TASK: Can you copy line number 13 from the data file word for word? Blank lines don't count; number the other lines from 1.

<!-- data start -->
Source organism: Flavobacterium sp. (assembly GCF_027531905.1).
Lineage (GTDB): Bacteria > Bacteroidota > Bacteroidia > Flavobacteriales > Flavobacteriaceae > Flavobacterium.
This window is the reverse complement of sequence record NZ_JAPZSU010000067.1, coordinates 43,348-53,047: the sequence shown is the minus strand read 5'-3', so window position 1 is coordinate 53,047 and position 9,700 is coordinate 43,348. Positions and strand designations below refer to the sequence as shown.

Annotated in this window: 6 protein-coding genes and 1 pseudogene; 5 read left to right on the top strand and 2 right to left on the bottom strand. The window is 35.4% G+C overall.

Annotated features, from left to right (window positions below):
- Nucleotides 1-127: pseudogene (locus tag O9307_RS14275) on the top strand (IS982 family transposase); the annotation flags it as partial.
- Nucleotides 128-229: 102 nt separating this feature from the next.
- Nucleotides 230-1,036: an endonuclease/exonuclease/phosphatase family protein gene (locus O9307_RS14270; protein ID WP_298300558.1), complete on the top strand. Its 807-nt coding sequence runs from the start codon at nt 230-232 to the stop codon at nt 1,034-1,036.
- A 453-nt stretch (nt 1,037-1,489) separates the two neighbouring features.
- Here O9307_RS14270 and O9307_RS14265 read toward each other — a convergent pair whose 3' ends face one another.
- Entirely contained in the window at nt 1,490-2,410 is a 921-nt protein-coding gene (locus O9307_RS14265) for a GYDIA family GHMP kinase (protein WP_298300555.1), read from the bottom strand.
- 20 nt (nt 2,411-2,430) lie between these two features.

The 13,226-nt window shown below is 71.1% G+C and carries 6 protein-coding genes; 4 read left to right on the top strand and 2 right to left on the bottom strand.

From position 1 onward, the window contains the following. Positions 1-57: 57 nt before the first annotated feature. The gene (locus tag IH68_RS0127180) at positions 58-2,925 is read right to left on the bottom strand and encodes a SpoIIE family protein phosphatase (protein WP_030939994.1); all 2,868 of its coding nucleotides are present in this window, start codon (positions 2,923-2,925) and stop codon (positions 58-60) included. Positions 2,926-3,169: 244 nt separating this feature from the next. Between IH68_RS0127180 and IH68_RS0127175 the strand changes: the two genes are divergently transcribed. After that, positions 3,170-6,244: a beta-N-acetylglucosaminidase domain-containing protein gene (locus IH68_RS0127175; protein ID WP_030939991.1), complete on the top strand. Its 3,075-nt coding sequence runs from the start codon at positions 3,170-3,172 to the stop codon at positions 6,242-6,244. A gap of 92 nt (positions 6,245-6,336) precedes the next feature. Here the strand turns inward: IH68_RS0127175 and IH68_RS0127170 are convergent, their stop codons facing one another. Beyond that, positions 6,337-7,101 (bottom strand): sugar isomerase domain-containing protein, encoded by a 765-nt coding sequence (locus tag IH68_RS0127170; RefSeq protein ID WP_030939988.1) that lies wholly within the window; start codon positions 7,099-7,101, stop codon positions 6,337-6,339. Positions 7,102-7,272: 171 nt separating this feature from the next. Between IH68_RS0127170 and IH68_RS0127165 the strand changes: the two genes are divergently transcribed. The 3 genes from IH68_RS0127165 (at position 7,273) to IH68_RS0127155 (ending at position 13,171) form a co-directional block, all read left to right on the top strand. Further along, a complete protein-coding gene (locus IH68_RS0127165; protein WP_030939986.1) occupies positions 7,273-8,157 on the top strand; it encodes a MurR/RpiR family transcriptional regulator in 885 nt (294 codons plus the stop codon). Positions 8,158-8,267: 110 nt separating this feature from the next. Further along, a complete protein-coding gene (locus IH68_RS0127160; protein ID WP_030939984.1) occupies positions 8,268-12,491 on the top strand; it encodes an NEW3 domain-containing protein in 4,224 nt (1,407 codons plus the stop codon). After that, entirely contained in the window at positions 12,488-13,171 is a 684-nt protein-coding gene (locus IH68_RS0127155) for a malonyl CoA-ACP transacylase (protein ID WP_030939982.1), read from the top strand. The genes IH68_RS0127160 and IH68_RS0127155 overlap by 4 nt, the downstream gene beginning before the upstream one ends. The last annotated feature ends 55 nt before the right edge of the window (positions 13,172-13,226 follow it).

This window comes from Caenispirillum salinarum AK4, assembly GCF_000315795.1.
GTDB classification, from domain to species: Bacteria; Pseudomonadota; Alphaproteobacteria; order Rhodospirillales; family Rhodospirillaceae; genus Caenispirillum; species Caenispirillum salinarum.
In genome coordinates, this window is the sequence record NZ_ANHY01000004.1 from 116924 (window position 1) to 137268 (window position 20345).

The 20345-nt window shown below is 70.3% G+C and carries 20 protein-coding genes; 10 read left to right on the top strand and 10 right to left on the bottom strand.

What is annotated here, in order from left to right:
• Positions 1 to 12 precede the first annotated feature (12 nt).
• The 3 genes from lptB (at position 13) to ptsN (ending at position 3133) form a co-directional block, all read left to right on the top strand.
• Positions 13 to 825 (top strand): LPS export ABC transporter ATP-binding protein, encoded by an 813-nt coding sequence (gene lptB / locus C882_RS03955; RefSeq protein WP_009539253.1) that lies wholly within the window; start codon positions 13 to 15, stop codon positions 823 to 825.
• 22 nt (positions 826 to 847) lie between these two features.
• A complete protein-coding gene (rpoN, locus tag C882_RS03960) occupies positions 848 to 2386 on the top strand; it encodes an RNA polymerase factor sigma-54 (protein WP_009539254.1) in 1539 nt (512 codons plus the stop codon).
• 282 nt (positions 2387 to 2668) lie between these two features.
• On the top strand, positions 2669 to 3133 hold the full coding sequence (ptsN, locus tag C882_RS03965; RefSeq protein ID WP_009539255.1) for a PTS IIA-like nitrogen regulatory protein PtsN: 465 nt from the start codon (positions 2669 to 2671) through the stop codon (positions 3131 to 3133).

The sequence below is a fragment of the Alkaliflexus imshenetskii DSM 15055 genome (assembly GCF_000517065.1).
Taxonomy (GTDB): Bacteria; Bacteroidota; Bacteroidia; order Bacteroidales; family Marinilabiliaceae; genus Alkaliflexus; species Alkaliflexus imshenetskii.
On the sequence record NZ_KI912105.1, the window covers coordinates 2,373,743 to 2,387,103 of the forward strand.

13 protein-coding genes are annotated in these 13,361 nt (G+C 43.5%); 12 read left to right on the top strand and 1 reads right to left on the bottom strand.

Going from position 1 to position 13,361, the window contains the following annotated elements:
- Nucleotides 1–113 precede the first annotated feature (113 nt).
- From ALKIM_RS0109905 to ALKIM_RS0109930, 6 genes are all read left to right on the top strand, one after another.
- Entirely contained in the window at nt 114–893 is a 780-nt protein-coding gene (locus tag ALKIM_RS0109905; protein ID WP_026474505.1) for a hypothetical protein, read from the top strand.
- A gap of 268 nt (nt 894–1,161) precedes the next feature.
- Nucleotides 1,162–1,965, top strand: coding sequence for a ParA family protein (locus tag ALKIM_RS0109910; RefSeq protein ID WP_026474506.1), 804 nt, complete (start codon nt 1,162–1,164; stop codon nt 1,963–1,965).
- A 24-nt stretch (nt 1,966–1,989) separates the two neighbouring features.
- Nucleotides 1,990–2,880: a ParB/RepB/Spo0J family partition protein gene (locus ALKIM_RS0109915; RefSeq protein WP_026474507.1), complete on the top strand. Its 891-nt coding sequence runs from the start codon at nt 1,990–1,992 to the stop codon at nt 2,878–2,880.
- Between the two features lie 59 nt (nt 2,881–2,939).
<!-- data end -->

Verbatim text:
The 13,226-nt window shown below is 71.1% G+C and carries 6 protein-coding genes; 4 read left to right on the top strand and 2 right to left on the bottom strand.